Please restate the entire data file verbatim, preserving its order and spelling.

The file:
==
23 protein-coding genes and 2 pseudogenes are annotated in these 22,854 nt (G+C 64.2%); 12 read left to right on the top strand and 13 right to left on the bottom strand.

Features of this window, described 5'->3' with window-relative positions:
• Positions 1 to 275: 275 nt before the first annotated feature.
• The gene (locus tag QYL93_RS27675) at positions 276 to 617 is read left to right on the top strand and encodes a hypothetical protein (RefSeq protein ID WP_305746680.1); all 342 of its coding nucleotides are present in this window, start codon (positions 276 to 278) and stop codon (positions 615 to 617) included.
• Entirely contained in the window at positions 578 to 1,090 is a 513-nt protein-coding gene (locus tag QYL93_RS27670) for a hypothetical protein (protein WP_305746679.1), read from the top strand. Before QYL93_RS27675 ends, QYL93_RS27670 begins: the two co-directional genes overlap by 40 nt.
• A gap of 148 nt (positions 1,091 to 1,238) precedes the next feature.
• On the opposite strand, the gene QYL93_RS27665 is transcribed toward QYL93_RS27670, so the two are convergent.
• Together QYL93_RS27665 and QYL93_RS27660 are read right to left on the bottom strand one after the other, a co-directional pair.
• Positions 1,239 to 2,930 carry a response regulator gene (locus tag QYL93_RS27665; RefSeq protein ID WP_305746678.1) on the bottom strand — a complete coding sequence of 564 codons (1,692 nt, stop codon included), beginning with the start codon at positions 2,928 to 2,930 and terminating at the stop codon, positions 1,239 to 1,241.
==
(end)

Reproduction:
23 protein-coding genes and 2 pseudogenes are annotated in these 22,854 nt (G+C 64.2%); 12 read left to right on the top strand and 13 right to left on the bottom strand.

Features of this window, described 5'->3' with window-relative positions:
• Positions 1 to 275: 275 nt before the first annotated feature.
• The gene (locus tag QYL93_RS27675) at positions 276 to 617 is read left to right on the top strand and encodes a hypothetical protein (RefSeq protein ID WP_305746680.1); all 342 of its coding nucleotides are present in this window, start codon (positions 276 to 278) and stop codon (positions 615 to 617) included.
• Entirely contained in the window at positions 578 to 1,090 is a 513-nt protein-coding gene (locus tag QYL93_RS27670) for a hypothetical protein (protein WP_305746679.1), read from the top strand. Before QYL93_RS27675 ends, QYL93_RS27670 begins: the two co-directional genes overlap by 40 nt.
• A gap of 148 nt (positions 1,091 to 1,238) precedes the next feature.
• On the opposite strand, the gene QYL93_RS27665 is transcribed toward QYL93_RS27670, so the two are convergent.
• Together QYL93_RS27665 and QYL93_RS27660 are read right to left on the bottom strand one after the other, a co-directional pair.
• Positions 1,239 to 2,930 carry a response regulator gene (locus tag QYL93_RS27665; RefSeq protein ID WP_305746678.1) on the bottom strand — a complete coding sequence of 564 codons (1,692 nt, stop codon included), beginning with the start codon at positions 2,928 to 2,930 and terminating at the stop codon, positions 1,239 to 1,241.